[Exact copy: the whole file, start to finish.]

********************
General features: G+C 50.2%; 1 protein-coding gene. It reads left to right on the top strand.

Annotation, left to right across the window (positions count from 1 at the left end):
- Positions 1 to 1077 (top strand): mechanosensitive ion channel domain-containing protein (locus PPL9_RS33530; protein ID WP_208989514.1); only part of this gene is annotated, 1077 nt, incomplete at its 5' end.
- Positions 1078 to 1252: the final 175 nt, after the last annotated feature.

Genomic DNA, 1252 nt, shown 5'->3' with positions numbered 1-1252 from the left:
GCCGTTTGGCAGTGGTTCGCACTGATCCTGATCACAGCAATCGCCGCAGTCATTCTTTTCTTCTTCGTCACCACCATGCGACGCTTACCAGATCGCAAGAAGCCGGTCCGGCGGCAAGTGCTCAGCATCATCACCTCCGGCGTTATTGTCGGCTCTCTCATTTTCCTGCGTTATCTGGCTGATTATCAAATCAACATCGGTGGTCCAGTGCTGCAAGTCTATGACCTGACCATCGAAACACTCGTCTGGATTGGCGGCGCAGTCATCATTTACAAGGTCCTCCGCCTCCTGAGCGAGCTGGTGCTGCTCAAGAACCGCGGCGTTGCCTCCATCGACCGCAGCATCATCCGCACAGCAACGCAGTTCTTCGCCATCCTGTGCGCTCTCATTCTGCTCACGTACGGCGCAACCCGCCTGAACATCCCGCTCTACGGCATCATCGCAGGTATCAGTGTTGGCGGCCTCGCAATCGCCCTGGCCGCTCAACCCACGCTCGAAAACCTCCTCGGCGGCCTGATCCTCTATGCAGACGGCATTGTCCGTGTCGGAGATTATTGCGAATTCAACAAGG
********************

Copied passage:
General features: G+C 50.2%; 1 protein-coding gene. It reads left to right on the top strand.

Annotation, left to right across the window (positions count from 1 at the left end):
- Positions 1 to 1077 (top strand): mechanosensitive ion channel domain-containing protein (locus PPL9_RS33530; protein ID WP_208989514.1); only part of this gene is annotated, 1077 nt, incomplete at its 5' end.
- Positions 1078 to 1252: the final 175 nt, after the last annotated feature.

Genomic DNA, 1252 nt, shown 5'->3' with positions numbered 1-1252 from the left:
GCCGTTTGGCAGTGGTTCGCACTGATCCTGATCACAGCAATCGCCGCAGTCATTCTTTTCTTCTTCGTCACCACCATGCGACGCTTACCAGATCGCAAGAAGCCGGTCCGGCGGCAAGTGCTCAGCATCATCACCTCCGGCGTTATTGTCGGCTCTCTCATTTTCCTGCGTTATCTGGCTGATTATCAAATCAACATCGGTGGTCCAGTGCTGCAAGTCTATGACCTGACCATCGAAACACTCGTCTGGATTGGCGGCGCAGTCATCATTTACAAGGTCCTCCGCCTCCTGAGCGAGCTGGTGCTGCTCAAGAACCGCGGCGTTGCCTCCATCGACCGCAGCATCATCCGCACAGCAACGCAGTTCTTCGCCATCCTGTGCGCTCTCATTCTGCTCACGTACGGCGCAACCCGCCTGAACATCCCGCTCTACGGCATCATCGCAGGTATCAGTGTTGGCGGCCTCGCAATCGCCCTGGCCGCTCAACCCACGCTCGAAAACCTCCTCGGCGGCCTGATCCTCTATGCAGACGGCATTGTCCGTGTCGGAGATTATTGCGAATTCAACAAGG